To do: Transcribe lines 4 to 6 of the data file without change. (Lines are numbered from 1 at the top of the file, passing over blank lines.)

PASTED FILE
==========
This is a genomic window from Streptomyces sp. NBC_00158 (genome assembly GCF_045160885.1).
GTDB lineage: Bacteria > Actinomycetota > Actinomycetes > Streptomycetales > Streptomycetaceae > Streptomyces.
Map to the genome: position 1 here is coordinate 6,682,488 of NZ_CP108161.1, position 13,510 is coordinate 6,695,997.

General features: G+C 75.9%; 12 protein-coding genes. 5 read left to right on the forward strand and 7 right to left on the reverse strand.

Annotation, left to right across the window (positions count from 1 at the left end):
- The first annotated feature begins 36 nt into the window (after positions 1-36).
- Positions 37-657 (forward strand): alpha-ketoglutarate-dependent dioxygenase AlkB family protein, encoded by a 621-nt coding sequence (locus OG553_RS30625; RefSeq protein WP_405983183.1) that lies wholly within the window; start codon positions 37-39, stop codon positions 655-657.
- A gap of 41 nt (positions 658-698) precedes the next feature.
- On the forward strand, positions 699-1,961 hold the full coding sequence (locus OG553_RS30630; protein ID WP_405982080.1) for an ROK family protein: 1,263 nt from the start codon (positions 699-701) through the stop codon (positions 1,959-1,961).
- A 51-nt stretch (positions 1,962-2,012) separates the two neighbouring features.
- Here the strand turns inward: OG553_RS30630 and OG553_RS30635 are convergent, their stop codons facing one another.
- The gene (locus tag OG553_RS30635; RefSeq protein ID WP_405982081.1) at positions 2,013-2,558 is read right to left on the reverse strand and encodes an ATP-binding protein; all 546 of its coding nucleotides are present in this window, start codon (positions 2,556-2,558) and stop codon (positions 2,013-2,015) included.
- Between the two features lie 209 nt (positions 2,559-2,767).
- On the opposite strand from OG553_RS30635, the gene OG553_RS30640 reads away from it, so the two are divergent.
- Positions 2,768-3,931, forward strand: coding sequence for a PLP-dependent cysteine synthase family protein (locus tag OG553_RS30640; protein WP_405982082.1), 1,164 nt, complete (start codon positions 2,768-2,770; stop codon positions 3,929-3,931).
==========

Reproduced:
General features: G+C 75.9%; 12 protein-coding genes. 5 read left to right on the forward strand and 7 right to left on the reverse strand.

Annotation, left to right across the window (positions count from 1 at the left end):
- The first annotated feature begins 36 nt into the window (after positions 1-36).